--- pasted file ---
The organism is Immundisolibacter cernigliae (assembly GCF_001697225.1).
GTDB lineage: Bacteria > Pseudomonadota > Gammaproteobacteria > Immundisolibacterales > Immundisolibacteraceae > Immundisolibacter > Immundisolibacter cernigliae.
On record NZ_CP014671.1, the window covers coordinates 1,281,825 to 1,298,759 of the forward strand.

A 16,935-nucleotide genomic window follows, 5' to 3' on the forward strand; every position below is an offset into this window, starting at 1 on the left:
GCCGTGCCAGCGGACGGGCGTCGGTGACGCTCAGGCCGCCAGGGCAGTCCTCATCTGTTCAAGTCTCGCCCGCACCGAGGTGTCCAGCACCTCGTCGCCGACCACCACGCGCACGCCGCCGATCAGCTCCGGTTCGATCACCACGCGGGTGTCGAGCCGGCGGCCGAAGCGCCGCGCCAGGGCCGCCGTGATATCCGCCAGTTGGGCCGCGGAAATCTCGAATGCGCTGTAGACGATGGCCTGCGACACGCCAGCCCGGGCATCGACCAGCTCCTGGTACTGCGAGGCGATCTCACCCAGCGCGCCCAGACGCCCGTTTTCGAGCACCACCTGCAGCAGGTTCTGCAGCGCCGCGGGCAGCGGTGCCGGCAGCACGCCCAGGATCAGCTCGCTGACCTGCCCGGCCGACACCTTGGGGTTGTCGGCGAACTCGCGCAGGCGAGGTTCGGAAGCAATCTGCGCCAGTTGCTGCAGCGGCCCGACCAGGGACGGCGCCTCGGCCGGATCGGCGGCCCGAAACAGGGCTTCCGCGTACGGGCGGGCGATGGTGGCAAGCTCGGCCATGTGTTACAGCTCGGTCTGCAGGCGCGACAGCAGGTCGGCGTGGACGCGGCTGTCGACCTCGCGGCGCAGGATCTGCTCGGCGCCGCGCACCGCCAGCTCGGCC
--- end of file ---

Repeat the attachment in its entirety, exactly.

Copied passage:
The organism is Immundisolibacter cernigliae (assembly GCF_001697225.1).
GTDB lineage: Bacteria > Pseudomonadota > Gammaproteobacteria > Immundisolibacterales > Immundisolibacteraceae > Immundisolibacter > Immundisolibacter cernigliae.
On record NZ_CP014671.1, the window covers coordinates 1,281,825 to 1,298,759 of the forward strand.

A 16,935-nucleotide genomic window follows, 5' to 3' on the forward strand; every position below is an offset into this window, starting at 1 on the left:
GCCGTGCCAGCGGACGGGCGTCGGTGACGCTCAGGCCGCCAGGGCAGTCCTCATCTGTTCAAGTCTCGCCCGCACCGAGGTGTCCAGCACCTCGTCGCCGACCACCACGCGCACGCCGCCGATCAGCTCCGGTTCGATCACCACGCGGGTGTCGAGCCGGCGGCCGAAGCGCCGCGCCAGGGCCGCCGTGATATCCGCCAGTTGGGCCGCGGAAATCTCGAATGCGCTGTAGACGATGGCCTGCGACACGCCAGCCCGGGCATCGACCAGCTCCTGGTACTGCGAGGCGATCTCACCCAGCGCGCCCAGACGCCCGTTTTCGAGCACCACCTGCAGCAGGTTCTGCAGCGCCGCGGGCAGCGGTGCCGGCAGCACGCCCAGGATCAGCTCGCTGACCTGCCCGGCCGACACCTTGGGGTTGTCGGCGAACTCGCGCAGGCGAGGTTCGGAAGCAATCTGCGCCAGTTGCTGCAGCGGCCCGACCAGGGACGGCGCCTCGGCCGGATCGGCGGCCCGAAACAGGGCTTCCGCGTACGGGCGGGCGATGGTGGCAAGCTCGGCCATGTGTTACAGCTCGGTCTGCAGGCGCGACAGCAGGTCGGCGTGGACGCGGCTGTCGACCTCGCGGCGCAGGATCTGCTCGGCGCCGCGCACCGCCAGCTCGGCC